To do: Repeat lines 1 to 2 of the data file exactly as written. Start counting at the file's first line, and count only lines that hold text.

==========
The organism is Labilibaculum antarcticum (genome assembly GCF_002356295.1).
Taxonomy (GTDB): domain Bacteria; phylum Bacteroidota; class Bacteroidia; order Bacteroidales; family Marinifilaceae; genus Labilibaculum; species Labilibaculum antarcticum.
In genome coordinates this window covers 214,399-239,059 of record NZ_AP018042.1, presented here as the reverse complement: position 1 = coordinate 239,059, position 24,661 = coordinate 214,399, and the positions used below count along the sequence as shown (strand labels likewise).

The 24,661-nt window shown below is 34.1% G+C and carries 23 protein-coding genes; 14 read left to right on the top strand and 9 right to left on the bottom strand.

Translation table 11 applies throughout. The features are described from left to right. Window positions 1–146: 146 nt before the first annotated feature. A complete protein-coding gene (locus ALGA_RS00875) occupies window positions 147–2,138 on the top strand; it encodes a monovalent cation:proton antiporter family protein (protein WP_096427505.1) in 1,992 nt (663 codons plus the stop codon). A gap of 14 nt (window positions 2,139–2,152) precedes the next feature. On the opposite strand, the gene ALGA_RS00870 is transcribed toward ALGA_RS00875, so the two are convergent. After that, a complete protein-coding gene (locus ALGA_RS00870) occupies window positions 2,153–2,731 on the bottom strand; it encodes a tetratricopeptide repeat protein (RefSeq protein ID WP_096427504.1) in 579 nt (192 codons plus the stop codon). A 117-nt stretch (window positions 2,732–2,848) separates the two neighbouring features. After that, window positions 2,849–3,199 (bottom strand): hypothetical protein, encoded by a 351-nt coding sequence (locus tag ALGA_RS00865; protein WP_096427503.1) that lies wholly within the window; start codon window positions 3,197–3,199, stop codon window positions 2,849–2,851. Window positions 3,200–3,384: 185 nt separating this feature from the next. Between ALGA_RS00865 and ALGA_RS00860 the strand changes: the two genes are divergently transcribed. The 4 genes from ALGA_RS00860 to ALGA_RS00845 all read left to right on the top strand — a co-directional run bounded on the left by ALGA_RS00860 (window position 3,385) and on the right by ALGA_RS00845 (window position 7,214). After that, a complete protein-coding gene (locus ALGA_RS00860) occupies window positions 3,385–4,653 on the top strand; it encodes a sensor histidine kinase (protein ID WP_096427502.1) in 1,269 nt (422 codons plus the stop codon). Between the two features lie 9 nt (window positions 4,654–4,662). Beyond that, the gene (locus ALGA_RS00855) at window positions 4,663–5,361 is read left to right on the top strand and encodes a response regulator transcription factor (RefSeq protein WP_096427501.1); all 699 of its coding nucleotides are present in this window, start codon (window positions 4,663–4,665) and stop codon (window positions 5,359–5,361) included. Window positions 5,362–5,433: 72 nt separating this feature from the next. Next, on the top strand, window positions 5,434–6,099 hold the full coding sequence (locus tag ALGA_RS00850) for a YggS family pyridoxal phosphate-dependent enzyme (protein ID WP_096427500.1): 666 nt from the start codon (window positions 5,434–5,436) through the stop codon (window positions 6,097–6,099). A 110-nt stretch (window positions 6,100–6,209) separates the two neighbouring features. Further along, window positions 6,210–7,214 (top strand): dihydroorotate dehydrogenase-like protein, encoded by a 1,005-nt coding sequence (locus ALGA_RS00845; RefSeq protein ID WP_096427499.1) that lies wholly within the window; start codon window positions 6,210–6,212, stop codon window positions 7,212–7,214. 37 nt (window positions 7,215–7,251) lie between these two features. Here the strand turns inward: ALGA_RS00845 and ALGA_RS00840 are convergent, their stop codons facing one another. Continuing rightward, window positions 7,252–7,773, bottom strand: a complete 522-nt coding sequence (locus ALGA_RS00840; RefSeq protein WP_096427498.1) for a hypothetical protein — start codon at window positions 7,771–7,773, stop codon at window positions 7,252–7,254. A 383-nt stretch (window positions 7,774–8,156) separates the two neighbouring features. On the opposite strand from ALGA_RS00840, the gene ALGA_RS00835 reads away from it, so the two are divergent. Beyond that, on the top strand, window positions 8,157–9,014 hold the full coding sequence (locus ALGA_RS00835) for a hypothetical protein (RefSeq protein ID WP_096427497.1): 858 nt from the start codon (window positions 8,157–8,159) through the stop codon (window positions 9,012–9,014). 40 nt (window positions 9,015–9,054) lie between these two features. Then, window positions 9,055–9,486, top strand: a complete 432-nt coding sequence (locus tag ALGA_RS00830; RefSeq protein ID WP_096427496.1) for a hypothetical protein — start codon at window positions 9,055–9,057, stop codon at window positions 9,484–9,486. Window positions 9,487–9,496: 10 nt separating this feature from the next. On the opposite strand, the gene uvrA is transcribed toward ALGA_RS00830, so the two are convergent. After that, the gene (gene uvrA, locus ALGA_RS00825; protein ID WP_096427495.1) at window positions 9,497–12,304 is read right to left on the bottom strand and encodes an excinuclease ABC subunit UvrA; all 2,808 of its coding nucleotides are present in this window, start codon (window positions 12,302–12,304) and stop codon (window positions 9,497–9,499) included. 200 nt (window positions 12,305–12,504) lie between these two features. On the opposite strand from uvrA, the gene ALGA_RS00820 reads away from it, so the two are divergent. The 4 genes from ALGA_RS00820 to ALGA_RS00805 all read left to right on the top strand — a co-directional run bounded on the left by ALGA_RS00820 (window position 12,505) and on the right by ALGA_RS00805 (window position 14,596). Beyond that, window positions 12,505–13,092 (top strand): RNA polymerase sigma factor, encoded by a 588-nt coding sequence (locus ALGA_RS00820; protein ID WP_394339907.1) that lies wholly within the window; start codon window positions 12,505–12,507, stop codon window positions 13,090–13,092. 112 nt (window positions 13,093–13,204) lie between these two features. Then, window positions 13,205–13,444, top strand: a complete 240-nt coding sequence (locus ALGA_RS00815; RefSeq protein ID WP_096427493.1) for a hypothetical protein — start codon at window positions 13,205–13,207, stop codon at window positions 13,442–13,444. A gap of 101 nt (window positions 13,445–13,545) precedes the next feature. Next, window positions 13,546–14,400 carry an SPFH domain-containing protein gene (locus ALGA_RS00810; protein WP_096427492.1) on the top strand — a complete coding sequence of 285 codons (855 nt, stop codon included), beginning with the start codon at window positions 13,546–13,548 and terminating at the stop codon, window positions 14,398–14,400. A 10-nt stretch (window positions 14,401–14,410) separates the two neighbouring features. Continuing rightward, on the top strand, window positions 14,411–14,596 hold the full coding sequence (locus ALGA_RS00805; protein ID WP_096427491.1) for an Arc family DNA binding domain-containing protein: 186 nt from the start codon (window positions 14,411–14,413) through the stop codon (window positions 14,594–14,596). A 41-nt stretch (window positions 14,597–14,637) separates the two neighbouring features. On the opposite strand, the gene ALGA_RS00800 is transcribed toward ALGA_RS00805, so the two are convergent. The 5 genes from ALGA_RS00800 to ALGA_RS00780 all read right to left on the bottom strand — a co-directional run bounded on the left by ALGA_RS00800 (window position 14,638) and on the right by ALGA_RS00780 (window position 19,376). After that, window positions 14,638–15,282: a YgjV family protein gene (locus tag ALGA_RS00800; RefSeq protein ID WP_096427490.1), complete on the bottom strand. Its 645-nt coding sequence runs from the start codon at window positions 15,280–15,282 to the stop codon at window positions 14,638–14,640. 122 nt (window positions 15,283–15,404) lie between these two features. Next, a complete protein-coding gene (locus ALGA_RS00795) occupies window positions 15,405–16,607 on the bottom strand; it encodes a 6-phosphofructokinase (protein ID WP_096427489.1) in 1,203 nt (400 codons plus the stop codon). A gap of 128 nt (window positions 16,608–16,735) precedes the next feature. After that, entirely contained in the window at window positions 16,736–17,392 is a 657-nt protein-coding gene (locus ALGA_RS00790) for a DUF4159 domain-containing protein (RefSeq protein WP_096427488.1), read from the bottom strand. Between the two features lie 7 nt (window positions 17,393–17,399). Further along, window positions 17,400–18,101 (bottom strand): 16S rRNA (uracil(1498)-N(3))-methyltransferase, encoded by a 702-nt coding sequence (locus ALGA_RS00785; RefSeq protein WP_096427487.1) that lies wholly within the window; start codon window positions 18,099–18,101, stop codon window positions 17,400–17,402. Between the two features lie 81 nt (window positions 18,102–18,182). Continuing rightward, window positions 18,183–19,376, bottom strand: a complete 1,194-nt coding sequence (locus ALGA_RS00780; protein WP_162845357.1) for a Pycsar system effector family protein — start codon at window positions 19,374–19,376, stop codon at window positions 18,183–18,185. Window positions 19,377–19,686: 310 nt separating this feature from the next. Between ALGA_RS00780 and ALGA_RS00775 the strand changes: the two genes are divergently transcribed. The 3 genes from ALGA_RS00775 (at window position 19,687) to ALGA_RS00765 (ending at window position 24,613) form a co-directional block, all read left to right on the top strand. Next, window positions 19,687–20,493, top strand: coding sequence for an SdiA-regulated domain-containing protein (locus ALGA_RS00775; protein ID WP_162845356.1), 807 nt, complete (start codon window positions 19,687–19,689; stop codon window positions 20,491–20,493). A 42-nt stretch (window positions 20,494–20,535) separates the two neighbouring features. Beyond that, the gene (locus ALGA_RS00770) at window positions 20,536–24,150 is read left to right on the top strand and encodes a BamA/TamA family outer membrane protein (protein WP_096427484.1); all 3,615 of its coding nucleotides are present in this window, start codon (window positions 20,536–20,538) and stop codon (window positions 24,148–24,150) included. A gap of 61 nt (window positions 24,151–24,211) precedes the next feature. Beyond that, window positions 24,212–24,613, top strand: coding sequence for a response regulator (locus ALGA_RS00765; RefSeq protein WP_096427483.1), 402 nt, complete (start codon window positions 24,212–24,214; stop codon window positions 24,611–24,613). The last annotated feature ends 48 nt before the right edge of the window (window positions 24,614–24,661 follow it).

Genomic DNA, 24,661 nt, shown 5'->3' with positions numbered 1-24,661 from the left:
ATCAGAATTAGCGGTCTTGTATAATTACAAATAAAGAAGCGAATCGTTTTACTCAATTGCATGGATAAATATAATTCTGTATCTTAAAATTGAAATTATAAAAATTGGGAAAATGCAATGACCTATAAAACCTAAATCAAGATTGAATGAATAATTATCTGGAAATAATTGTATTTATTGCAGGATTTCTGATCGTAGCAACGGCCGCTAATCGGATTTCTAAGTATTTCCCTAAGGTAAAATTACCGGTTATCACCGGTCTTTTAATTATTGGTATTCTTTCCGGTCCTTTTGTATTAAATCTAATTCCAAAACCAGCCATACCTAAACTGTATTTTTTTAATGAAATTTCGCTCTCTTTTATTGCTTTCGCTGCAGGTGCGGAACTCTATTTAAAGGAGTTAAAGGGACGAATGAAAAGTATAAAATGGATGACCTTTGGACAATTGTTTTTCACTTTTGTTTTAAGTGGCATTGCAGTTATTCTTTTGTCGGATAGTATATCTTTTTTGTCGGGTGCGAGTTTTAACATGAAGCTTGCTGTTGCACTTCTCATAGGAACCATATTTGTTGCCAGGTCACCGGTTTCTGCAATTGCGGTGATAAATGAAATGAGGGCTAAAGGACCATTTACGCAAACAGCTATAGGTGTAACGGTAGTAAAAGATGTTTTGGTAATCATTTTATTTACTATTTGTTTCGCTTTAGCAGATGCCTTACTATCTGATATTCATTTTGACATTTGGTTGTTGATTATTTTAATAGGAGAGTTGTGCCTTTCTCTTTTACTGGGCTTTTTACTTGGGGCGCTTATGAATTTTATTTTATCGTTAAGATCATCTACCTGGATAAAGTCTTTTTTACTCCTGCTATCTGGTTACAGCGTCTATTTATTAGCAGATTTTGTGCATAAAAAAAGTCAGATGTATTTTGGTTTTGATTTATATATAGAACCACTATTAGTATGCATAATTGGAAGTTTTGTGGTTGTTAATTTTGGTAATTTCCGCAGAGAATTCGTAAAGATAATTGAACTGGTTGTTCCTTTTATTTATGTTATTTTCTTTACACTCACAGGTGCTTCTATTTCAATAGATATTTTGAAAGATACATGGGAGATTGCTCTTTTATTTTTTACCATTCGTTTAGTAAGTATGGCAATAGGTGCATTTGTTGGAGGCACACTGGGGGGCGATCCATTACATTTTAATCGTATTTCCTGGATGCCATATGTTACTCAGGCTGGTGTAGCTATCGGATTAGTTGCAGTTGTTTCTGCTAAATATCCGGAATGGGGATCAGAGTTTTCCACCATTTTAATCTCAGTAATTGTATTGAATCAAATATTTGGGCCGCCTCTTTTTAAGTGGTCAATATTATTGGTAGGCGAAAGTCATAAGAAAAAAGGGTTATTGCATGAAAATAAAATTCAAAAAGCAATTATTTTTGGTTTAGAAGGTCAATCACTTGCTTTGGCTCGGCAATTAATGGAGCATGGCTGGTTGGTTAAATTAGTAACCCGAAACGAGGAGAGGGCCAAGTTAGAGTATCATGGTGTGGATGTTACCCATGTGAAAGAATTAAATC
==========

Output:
The organism is Labilibaculum antarcticum (genome assembly GCF_002356295.1).
Taxonomy (GTDB): domain Bacteria; phylum Bacteroidota; class Bacteroidia; order Bacteroidales; family Marinifilaceae; genus Labilibaculum; species Labilibaculum antarcticum.